For Marist Artificial Intelligence, my buddy Phil and I had to make a Chess AI. The professor hosted a server that would manage teams and a 2D display of games. AIs had to manage gamestates and submit moves to the server, as well as receive new moves when it wasn’t the AI’s turn. The server managed whether moves were valid or not and would update the 2D display when the AIs submitted their turn. After several weeks of development, all the teams competed their AIs against each other.
And we won!
Read on to learn about our AI.
To put it lightly, our Chess AI pretty much crushed the competition. To everyone else’s credit, we put a lot more time into our AI than most other teams which was why. We implemented tons of features such as dynamic depth searching, Quiescence extensions, and a sophisticated evaluation of gamestates.
The winner of the AI tournament then went on to play the best chess player at Marist. Our AI even won against a really good human player! However, to his credit, he gave our AI a run for its money and probably would win if he played again. It was interesting watching our evaluation function each turn spitting out really even numbers against the human player the whole time.
Our Github repo is available here. More information about the Chess AI algorithms and its code can be found in the readme.
I saved the tournament finales so you can also checkout our WebGL Chess Visualizer! That was our Graphics class project from the year prior to making the AI.
- To view the final AI tournament game, just press ‘Connect’.
- To view the AI vs Human game, dropdown and select AI vs Human, then press ‘Connect’.
- If you’re familiar with our professor’s server, you can also uncheck the “GameID” box in the GUI and input game IDs such as http://bencarle.com/chess/cg/849 (where 849 is the ID).
I learned a lot doing this project. The different methods of searching and ways to prune results out I find to be pretty fascinating. Even such a widely researched topic for decades doesn’t have a “perfect” answer. We did a lot of reading about Deep Blue and different ways to efficiently speed up the code. I started a basic Negamax function, and we evolved it iteratively. Phil took the Negamax and made it into a NegaScout along with multithreaded pruning. Phil also implemented a dynamic depth that estimates the time for various depths, with some offsets for various game-times, and the AI will boost the search if it needs to. The tournament, by the way, was timed moves.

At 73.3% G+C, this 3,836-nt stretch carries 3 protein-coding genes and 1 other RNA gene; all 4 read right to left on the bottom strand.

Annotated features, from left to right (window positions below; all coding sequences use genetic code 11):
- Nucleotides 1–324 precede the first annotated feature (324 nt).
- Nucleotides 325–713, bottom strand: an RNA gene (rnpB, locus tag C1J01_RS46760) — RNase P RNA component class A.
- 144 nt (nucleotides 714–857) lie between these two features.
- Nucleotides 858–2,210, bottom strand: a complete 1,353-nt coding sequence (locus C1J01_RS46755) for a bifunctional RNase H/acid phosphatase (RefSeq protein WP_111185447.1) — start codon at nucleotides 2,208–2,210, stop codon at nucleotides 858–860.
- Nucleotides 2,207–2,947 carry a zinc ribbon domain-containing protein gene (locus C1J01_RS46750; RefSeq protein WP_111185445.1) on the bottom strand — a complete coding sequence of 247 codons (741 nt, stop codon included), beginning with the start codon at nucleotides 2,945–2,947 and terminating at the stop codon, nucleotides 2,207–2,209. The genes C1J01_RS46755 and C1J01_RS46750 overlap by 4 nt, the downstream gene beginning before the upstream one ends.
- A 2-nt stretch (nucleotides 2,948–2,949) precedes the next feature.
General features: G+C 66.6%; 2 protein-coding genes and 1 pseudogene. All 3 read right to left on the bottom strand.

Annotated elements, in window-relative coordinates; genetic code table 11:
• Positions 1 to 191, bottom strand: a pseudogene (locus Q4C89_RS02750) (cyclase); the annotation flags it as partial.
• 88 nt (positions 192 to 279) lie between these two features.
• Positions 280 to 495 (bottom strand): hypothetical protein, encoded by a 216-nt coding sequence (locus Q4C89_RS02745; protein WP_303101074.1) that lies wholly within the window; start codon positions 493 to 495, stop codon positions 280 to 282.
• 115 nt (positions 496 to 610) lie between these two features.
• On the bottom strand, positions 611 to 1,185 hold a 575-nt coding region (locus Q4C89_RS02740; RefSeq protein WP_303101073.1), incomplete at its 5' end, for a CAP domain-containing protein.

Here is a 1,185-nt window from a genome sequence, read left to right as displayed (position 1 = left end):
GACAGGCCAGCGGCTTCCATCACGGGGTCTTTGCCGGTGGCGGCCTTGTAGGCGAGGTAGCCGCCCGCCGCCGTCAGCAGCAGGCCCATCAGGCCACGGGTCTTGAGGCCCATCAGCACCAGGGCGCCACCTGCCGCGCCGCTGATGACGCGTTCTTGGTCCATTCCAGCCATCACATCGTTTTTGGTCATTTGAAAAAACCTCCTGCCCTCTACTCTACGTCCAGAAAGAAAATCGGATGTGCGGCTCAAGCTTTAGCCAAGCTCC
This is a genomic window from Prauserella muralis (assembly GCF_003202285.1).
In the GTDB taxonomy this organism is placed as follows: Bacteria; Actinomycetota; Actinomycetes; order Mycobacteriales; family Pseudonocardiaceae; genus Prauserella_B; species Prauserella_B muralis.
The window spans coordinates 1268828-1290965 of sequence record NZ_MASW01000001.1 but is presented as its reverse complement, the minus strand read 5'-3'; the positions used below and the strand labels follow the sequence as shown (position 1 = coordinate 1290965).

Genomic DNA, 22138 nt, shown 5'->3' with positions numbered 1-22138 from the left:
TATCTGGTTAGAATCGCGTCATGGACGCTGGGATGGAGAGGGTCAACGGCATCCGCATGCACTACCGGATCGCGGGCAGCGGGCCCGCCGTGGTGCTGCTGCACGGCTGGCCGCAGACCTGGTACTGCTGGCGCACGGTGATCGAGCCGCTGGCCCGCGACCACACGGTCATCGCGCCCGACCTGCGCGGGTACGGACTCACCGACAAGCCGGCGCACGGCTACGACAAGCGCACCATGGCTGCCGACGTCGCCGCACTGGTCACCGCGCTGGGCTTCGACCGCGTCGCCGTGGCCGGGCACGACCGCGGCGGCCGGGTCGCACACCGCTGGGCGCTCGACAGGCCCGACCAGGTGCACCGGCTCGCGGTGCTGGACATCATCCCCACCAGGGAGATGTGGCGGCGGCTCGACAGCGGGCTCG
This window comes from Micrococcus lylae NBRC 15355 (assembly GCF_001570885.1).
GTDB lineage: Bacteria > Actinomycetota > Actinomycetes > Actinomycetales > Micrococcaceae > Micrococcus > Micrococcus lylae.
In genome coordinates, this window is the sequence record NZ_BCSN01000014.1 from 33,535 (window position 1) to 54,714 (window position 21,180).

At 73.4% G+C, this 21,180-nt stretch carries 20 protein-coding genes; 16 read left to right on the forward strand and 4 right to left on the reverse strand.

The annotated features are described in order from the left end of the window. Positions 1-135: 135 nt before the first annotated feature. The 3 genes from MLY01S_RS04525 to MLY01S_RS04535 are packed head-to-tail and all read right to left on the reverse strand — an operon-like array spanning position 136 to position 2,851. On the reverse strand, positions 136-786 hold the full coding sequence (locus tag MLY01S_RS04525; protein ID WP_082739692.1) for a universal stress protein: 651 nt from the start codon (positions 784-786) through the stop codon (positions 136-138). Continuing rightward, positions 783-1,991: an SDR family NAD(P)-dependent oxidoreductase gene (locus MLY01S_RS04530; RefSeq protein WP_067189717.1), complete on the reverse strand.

The evaluation function for the search included many different considerations such as doubled/isolated pawns, piece tables, material value, and fixed bonuses for various game-times like late end game. It is a linear search over the table, and has to be done whenever the NegaScout hits a leaf, so speeding up this function is an example of the 80/20 programming rule along with the search itself.
So to try to speed up the search and evaluation, we attempted to do Zobrist powered Transposition tables. But after several days of effort, we abandoned it because it felt like the speed increase was negligible compared to the multithreaded search. The tables were in 2 parts… Zobrist keys were basically keys to the hashtable that we would store alpha/beta results in. The keys were randomly generated 256SHA numbers that would have the gamestate (after every move applied) XOR’d in. So if a pawn was moved from one spot to another, the board “key” would incrementally have a pawn XOR’d out and into respective spots. Then that key could theoretically be used to uniquely look into a table of evaluations, allowing you to skip evaluatiing the board every time while searching for the best move. However, even with a 3-4GB table, it didn’t speed up our search. Moves would play about roughly the same without the tables, but nothing revolutionary. There is a chance we were doing the table itself wrong, but the payoff just wasn’t obvious to us for the amount of debugging.
At one point we even booted up a 16 core Azure server and ran the AI on there too! But, interestingly enough, there wasn’t great scaling. It showed no real improvement, because more threads than available work existed. Thus, a good lesson about threads.
I would say if I had to go back and change anything, it would be to have spent less time on Transposition and more implementating strategy. We don’t do mobility checks except for the King, particularly because how much processing that would take for each move. When I considered it, we were so deep that it had more chance of introducing bugs than it would pay off for in the long term, similar to the Transposition tables. So I would’ve liked to have done that early on. I also would have reconsidered some of the structure of the program, such as the way GameState exists when there realistically would never be more than 1 GameState during run time. I also would’ve liked to have done this in C++ to really pull some speed out of searching, but we decided to run C# because Phil was more familiar with that, and .NET would be more compact to do stuff like multithreading (aka not having to bother with boost in C++ and just run with provided .NET libraries).
Our end result was Bunduru AI taking up ~3.5MB of memory, supporting multithreading, dynamically do searching up to depth 11 reasonably in end game, can play either black or white, and won the Marist chess tournament!
In case you were wondering why we named the Chess AI and Visualizer “Bunduru”…